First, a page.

The Various Grades of Sake
Here are the main sake types and their flavor profiles, plus several common sake terms that will help you to understand what kind of sake you are tasting or buying, and help you determine your own likes and dislikes.
There are four basic types of sake, and each requires a different brewing method. Naturally, there are other special brewing techniques that are less common, but the four basic sake types are:
- Junmai-shu (rice only; no adding of distilled alcohol)
- Honjozo-shu (a tad of distilled alcohol is added)
- Ginjo-shu (highly milled rice, with or without alcohol added)
- Daiginjo-shu (even more highly milled rice, with/without added alcohol)
- Nama-zake (refers to sake that is NOT pasteurized) and basically is mutually independent of the above four (Read in great depth about nama-zake here.)
These four combine to form what is known as Special Designation Sake, or “Tokutei Meishoshu.” Each of these has a general flavor profile based on the brewing methods employed. However, there is a whole lot of overlap between them. Very very often one cannot tell which type one is drinking,for some of these sake taste above their class (or just different) and others don’t live up to the billing (or are just different). So many things come into play — rice, water, skill of brewers — that it is next to impossible to isolate how a sake will taste based on which “type” it is, nor to fault it when it doesn’t fit the mold. Nonetheless, generalities can be useful. So enough with the disclaimers and let’s move on to our definitions:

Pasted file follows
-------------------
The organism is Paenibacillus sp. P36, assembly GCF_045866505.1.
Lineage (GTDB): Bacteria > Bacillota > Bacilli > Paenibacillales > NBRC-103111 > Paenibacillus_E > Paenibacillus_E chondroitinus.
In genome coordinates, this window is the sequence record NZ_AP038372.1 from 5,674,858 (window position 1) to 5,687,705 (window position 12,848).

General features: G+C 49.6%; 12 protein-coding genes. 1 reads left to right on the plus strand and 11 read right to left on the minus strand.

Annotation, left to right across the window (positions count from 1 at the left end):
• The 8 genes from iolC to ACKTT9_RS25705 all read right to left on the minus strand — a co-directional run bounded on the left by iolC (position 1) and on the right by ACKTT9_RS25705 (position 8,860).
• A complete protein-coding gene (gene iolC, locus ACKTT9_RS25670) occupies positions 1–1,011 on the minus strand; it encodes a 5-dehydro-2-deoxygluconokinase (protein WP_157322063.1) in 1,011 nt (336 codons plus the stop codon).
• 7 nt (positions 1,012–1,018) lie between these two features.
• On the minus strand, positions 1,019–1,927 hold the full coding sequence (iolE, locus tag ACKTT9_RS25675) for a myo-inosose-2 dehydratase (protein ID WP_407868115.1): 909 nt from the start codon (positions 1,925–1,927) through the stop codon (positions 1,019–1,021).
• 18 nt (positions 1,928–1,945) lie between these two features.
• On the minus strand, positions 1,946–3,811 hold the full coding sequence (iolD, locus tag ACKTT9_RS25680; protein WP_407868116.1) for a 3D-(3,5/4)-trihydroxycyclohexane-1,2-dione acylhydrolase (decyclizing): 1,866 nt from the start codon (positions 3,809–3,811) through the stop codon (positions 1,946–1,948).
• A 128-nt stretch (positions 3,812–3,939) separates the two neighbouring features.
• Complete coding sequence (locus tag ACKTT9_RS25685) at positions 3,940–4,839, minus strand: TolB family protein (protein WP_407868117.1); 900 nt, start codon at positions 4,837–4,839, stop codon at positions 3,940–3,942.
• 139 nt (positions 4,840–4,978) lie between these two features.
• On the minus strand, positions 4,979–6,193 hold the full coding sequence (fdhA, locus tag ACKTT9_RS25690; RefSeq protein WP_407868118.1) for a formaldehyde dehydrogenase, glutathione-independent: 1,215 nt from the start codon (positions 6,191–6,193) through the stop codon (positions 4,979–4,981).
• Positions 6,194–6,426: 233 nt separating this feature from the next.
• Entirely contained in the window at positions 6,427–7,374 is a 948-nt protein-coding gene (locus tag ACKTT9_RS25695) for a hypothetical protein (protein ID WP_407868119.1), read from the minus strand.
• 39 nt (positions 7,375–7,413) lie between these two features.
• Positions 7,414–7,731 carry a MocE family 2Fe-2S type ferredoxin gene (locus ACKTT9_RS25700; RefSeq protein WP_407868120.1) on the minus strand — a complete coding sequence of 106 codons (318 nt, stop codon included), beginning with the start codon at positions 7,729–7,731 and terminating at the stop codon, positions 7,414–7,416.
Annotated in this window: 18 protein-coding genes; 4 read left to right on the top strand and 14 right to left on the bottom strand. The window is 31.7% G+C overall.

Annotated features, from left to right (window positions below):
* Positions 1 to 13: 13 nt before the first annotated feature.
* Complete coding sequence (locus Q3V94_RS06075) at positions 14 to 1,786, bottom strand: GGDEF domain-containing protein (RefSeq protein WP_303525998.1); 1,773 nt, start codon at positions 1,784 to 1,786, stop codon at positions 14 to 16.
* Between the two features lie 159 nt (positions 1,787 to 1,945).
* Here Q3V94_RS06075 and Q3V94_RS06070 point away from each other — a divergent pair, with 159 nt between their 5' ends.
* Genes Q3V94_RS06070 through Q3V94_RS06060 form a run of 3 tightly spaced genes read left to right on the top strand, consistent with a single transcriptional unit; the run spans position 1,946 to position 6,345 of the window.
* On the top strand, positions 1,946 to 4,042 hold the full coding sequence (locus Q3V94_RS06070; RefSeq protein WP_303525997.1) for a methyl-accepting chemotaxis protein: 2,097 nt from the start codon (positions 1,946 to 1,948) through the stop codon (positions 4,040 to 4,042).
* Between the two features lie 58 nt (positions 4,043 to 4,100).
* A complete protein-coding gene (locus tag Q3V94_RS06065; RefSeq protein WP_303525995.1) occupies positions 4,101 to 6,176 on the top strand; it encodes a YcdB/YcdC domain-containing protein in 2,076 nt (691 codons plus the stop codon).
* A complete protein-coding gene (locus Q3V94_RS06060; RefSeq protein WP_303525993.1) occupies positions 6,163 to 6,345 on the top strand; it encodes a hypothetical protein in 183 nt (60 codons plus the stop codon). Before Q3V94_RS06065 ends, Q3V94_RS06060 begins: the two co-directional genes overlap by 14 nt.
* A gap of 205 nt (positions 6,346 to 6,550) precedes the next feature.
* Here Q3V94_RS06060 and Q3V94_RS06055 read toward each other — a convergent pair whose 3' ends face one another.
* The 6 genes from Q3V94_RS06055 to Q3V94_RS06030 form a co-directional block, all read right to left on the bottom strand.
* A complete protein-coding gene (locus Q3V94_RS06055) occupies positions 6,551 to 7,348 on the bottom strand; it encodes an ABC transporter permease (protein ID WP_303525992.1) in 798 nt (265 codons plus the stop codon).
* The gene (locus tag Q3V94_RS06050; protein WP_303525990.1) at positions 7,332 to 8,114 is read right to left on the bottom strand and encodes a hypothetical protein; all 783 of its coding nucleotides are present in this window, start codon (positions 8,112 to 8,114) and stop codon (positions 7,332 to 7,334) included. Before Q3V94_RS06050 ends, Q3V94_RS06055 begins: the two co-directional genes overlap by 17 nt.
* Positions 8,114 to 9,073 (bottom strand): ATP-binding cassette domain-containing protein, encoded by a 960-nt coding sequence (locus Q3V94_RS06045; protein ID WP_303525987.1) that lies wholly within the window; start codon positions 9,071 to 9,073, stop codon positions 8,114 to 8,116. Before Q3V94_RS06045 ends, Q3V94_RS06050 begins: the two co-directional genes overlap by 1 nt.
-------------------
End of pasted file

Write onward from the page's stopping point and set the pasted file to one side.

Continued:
Junmai-shu: This can be translated as pure rice sake. Nothing is used in its production except rice, water, and koji, the magical mold that converts the starch in the rice into fermentable and non-fermentable sugars. Junmai-shu is made with rice that has been polished (milled) so that at least 30% of the outer portion of each rice grain has been ground away. The taste of junmai-shu is usually a bit heavier and fuller than other types, and the acidity is often a touch higher as well. Click here for flavor profile and further details on junmai.
Honjozo-shu: Honjozo is sake to which a very small amount of distilled ethyl alcohol (called brewers alcohol) has been added to the fermenting sake at the final stages of production. (Water is added later, so that the overall alcohol content does not change.) Honjozo, like Junmai-shu, is made with rice that has been polished (milled) so that at least 30% of the outer portion of each rice grain has been ground away. This, plus the addition of distilled alcohol, makes the sake lighter, sometimes a bit drier, and in the opinion of many, easier to drink. It also makes the fragrance of the sake more prominent. Honjozo often makes a good candidate for warm sake. Note that most run-of-the-mill cheap sake has an excessive amount of brewers alcohol added to it, which is not good. Honjozo has only a very small amount of added alcohol. Click here for flavor profile and further details on honjozo.